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Author Topic: Frames from dead hive  (Read 1336 times)
jgarzasr
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« on: May 26, 2006, 02:50:23 PM »

I have a question on what to do with my old frames from my hive that died over the winter.  This hive had two brood boxes - and I used one for the new package - that one was mostly empty.  But I have one full box left - but this is mostly capped honey, old pollen, and dead bees.  I would like to use these frames for the second brood box - but really don't want my new bees to have to clean all this up.  Do I go ahead and scrape off all of the frames and let them start new?  Do I uncap the honey and let them consume? And do I let them clean out all the dead bees?

This box also has an odor - not a real foul odor - but almost like Golden Rod honey smell - like in the summer when bees bring in the Golden Rod - could it be that the honey in it is Golden Rod?

I guess if you guys can tell me what you do with your dead hives - and what route I should take.

Thank you much.
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nbk
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« Reply #1 on: May 26, 2006, 05:23:12 PM »

Have a state inspector check the hive out.  If you have AHB you should (by law) destroy the hive to prevent spread of AHB.  The inspector can possibly ID the reason for the die out.  For the future you can contact the USDA.  The USDA beltsville, MD research center has testing free of charge.  Unfortunatley they need fresh samples of dead bees.  this website will help you in the future with bee die outs. http://www.ars.usda.gov/Services/Services.htm?modecode=12-75-05-00

The problem could be from the cluster not being able to reach the food stores, pesticides, disease AHB, mold, or even some curuious person opening the hive in winter droping the hive clusters temp to a dangerous level and them not being able to recover.  Unless you send in samples every person posting is just taking a wag or swag (scientific wild a$$ guess).  

See posting "begginers map to success" for good information and suggestions
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Brian D. Bray
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« Reply #2 on: May 26, 2006, 05:26:56 PM »

If the old hive died from starvation  then it should be ok to use the frames.  But I'd check all of them for moldy brood cells and other such things.  It still might be ok to use the honey but in either case be prepared to take counter measures against various diseases.  Using honey from a dead or abandoned hive is never risk free.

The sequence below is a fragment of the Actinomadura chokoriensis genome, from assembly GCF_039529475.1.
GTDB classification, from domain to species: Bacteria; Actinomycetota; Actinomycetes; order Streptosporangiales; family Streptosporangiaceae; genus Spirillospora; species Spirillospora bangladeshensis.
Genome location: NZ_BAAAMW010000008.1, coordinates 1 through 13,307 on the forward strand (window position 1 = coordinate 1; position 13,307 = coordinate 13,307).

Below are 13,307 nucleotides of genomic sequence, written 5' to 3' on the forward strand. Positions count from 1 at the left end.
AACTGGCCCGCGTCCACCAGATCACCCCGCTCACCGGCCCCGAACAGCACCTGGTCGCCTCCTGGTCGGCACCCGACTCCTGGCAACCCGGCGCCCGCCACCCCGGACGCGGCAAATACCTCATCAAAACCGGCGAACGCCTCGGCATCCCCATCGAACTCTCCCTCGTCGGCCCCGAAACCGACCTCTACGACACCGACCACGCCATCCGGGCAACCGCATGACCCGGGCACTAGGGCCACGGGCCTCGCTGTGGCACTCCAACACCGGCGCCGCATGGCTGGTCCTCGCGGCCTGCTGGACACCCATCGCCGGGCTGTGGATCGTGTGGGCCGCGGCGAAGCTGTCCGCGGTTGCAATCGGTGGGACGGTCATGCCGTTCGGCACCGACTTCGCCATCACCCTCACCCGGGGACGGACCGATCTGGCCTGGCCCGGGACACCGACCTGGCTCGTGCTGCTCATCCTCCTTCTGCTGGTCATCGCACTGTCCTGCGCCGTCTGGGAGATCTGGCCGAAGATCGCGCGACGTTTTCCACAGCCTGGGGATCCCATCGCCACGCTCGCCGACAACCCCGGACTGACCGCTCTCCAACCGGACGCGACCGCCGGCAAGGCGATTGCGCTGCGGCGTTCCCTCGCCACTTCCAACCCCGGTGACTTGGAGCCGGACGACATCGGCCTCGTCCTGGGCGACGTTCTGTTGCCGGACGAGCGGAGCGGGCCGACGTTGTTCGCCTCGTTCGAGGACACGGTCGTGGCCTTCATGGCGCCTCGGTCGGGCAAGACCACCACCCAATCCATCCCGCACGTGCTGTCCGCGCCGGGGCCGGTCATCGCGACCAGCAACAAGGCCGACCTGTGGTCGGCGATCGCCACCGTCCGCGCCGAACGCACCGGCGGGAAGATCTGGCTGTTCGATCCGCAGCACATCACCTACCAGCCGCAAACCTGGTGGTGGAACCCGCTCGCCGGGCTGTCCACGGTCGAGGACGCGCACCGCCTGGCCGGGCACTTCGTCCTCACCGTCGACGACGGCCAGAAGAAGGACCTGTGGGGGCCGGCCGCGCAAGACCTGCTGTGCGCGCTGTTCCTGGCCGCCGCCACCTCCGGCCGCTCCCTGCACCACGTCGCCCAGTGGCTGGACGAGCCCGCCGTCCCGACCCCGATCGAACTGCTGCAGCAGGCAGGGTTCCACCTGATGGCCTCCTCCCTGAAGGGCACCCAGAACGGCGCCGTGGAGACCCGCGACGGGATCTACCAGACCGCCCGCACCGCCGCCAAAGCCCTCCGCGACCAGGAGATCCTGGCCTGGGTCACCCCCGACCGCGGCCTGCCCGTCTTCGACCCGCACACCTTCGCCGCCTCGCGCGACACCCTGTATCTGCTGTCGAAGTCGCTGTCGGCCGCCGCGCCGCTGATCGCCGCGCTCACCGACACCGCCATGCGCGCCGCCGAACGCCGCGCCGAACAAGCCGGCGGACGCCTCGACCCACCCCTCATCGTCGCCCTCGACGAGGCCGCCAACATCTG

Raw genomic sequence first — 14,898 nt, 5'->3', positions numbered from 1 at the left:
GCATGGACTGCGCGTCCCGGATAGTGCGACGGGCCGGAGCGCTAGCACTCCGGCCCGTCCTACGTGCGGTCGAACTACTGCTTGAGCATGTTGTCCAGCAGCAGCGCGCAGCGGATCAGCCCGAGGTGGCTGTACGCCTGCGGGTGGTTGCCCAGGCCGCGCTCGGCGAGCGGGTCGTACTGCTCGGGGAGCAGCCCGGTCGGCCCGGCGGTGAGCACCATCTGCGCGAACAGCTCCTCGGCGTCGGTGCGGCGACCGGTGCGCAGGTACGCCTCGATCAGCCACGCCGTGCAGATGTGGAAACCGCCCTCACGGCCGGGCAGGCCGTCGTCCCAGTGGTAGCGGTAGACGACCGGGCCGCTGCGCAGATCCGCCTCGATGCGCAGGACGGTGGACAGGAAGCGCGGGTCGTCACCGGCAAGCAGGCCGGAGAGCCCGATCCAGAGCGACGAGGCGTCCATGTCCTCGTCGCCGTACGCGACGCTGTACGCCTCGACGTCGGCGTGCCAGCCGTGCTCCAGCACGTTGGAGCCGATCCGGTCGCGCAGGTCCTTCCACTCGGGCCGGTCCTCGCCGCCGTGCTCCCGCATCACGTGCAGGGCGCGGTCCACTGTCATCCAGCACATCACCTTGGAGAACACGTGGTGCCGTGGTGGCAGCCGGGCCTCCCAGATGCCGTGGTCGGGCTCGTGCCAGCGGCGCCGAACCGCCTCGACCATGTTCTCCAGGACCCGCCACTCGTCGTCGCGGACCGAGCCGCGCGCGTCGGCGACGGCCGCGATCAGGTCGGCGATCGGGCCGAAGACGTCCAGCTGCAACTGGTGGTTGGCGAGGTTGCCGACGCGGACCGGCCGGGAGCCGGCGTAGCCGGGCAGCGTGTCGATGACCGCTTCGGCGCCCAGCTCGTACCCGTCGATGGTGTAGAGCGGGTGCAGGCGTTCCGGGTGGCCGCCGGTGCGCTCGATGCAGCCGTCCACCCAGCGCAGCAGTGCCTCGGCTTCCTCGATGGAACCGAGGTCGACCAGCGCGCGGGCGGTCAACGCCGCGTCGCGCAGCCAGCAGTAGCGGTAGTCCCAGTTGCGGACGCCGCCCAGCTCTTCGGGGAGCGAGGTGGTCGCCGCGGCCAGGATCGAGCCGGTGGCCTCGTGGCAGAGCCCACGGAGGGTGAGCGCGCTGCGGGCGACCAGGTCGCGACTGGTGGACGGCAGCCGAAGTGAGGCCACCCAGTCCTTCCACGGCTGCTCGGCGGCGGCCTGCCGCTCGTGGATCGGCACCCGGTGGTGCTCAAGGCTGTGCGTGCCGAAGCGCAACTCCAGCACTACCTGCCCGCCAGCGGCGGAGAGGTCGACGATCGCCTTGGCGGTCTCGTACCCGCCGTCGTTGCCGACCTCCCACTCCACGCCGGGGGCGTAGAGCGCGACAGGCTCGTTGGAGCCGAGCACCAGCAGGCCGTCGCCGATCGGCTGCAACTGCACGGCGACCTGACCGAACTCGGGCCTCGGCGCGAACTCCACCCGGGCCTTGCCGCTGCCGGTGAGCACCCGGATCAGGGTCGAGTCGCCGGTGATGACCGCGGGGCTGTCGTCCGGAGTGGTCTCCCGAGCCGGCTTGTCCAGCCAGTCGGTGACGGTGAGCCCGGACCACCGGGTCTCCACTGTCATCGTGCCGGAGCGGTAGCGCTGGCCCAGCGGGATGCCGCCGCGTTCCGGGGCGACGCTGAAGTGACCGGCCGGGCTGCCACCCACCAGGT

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Apis629
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« Reply #3 on: May 26, 2006, 06:16:45 PM »

Did the bees die with thier heads in the cells?  That is an almost sure sign of starvation.  It would be unusuall for a hive to die of AFB in the winter, although, if they were weakend over the summer and fall, that is a different story.  Did you ever notice greasy cappings with multiple holes in the brood nest in the summer or fall when the bees were still alive?  I'd have to say that there is a very...very small chance of your bees getting any possible disease from these used frames.  Probably the biggest risk is a few Varroa related viruses which can actually survive in the comb but, just about every hive (every hive I've been in) has this so, it's of minor concern.
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Michael Bush
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« Reply #4 on: May 27, 2006, 10:47:14 AM »

If there are no signs of AFB (scale, pierced cappings, ropey brood) I would just reuse it.
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Michael Bush
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My book:  ThePracticalBeekeeper.com
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